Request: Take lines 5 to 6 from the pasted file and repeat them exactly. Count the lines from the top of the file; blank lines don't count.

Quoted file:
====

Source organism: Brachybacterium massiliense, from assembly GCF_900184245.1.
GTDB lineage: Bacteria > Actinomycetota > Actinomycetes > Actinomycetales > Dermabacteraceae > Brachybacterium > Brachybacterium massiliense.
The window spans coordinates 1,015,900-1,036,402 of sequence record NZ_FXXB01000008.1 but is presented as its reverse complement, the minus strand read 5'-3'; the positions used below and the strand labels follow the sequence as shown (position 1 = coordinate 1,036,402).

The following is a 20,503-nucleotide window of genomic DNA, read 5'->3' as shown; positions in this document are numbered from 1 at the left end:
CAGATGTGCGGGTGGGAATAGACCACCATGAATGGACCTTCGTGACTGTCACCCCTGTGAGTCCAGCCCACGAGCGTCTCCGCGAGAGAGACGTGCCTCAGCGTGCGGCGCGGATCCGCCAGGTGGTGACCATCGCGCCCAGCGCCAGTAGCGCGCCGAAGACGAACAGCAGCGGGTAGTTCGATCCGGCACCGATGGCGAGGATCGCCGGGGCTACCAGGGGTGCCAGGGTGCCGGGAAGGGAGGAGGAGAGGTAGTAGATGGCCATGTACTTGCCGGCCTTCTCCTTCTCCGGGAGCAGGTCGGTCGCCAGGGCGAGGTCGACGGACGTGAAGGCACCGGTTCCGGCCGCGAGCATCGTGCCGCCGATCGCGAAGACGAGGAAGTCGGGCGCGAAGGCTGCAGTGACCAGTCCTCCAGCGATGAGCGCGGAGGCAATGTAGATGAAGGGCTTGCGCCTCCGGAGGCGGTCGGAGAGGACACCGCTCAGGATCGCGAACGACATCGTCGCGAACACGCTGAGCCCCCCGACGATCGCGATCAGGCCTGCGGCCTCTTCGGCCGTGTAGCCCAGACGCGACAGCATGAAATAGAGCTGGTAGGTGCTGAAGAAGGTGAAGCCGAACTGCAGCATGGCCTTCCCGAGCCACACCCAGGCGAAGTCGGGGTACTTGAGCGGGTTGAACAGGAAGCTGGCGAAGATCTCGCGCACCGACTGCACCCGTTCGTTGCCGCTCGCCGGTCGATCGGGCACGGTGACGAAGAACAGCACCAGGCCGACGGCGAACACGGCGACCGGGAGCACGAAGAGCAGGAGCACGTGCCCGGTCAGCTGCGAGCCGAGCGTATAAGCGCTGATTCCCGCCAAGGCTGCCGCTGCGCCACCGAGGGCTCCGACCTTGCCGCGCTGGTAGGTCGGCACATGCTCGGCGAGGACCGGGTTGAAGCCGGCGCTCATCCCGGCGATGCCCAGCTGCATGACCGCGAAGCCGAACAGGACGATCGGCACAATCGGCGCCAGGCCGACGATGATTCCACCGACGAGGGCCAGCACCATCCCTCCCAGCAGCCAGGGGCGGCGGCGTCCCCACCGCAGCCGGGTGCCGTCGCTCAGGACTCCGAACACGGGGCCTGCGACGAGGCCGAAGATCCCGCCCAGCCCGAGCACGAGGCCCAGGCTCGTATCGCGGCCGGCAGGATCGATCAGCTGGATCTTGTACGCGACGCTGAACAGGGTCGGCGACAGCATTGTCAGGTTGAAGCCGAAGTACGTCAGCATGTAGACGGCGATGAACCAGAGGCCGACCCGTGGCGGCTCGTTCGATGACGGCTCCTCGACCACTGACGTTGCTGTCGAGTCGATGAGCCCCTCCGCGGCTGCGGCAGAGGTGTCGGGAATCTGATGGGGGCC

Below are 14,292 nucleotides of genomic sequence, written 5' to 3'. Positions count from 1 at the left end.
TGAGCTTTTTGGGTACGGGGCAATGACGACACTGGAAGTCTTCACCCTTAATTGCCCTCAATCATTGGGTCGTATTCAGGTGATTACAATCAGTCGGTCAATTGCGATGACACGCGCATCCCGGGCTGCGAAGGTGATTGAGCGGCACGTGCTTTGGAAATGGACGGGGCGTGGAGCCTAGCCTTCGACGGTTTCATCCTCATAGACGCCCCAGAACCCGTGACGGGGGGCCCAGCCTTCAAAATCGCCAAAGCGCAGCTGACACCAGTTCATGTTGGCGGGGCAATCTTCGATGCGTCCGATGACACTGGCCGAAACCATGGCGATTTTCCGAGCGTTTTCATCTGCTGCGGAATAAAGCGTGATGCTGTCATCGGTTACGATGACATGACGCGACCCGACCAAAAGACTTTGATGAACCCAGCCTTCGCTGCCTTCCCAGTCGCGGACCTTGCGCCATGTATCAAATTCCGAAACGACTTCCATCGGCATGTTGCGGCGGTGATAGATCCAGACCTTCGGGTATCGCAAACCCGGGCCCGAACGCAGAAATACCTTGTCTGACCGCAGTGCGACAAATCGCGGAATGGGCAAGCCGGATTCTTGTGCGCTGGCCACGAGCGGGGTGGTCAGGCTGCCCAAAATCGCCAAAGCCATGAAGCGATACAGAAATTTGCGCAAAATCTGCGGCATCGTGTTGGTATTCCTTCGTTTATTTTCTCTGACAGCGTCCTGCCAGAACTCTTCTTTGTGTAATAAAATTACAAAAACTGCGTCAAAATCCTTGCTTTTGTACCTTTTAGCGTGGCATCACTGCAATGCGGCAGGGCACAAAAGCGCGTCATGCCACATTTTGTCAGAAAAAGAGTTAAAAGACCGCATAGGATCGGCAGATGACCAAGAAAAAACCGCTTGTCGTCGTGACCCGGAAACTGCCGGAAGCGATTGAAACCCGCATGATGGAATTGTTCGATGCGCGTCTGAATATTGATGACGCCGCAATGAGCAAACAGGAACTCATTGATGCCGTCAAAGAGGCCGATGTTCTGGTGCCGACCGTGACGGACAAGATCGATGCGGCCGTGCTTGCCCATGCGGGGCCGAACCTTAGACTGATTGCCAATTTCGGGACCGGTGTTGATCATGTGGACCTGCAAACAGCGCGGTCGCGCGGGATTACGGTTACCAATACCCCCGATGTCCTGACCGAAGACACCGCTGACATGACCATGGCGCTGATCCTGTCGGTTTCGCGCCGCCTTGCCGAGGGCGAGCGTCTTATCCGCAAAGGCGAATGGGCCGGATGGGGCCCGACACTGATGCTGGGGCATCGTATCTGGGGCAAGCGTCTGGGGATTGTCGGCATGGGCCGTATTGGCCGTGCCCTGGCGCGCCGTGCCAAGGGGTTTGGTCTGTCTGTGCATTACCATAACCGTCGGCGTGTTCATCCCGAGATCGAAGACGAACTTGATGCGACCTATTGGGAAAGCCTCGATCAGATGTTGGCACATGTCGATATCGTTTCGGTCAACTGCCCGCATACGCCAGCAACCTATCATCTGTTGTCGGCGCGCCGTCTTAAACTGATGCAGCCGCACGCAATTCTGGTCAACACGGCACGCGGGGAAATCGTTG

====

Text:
CAGATGTGCGGGTGGGAATAGACCACCATGAATGGACCTTCGTGACTGTCACCCCTGTGAGTCCAGCCCACGAGCGTCTCCGCGAGAGAGACGTGCCTCAGCGTGCGGCGCGGATCCGCCAGGTGGTGACCATCGCGCCCAGCGCCAGTAGCGCGCCGAAGACGAACAGCAGCGGGTAGTTCGATCCGGCACCGATGGCGAGGATCGCCGGGGCTACCAGGGGTGCCAGGGTGCCGGGAAGGGAGGAGGAGAGGTAGTAGATGGCCATGTACTTGCCGGCCTTCTCCTTCTCCGGGAGCAGGTCGGTCGCCAGGGCGAGGTCGACGGACGTGAAGGCACCGGTTCCGGCCGCGAGCATCGTGCCGCCGATCGCGAAGACGAGGAAGTCGGGCGCGAAGGCTGCAGTGACCAGTCCTCCAGCGATGAGCGCGGAGGCAATGTAGATGAAGGGCTTGCGCCTCCGGAGGCGGTCGGAGAGGACACCGCTCAGGATCGCGAACGACATCGTCGCGAACACGCTGAGCCCCCCGACGATCGCGATCAGGCCTGCGGCCTCTTCGGCCGTGTAGCCCAGACGCGACAGCATGAAATAGAGCTGGTAGGTGCTGAAGAAGGTGAAGCCGAACTGCAGCATGGCCTTCCCGAGCCACACCCAGGCGAAGTCGGGGTACTTGAGCGGGTTGAACAGGAAGCTGGCGAAGATCTCGCGCACCGACTGCACCCGTTCGTTGCCGCTCGCCGGTCGATCGGGCACGGTGACGAAGAACAGCACCAGGCCGACGGCGAACACGGCGACCGGGAGCACGAAGAGCAGGAGCACGTGCCCGGTCAGCTGCGAGCCGAGCGTATAAGCGCTGATTCCCGCCAAGGCTGCCGCTGCGCCACCGAGGGCTCCGACCTTGCCGCGCTGGTAGGTCGGCACATGCTCGGCGAGGACCGGGTTGAAGCCGGCGCTCATCCCGGCGATGCCCAGCTGCATGACCGCGAAGCCGAACAGGACGATCGGCACAATCGGCGCCAGGCCGACGATGATTCCACCGACGAGGGCCAGCACCATCCCTCCCAGCAGCCAGGGGCGGCGGCGTCCCCACCGCAGCCGGGTGCCGTCGCTCAGGACTCCGAACACGGGGCCTGCGACGAGGCCGAAGATCCCGCCCAGCCCGAGCACGAGGCCCAGGCTCGTATCGCGGCCGGCAGGATCGATCAGCTGGATCTTGTACGCGACGCTGAACAGGGTCGGCGACAGCATTGTCAGGTTGAAGCCGAAGTACGTCAGCATGTAGACGGCGATGAACCAGAGGCCGACCCGTGGCGGCTCGTTCGATGACGGCTCCTCGACCACTGACGTTGCTGTCGAGTCGATGAGCCCCTCCGCGGCTGCGGCAGAGGTGTCGGGAATCTGATGGGGGCC

Below are 14,292 nucleotides of genomic sequence, written 5' to 3'. Positions count from 1 at the left end.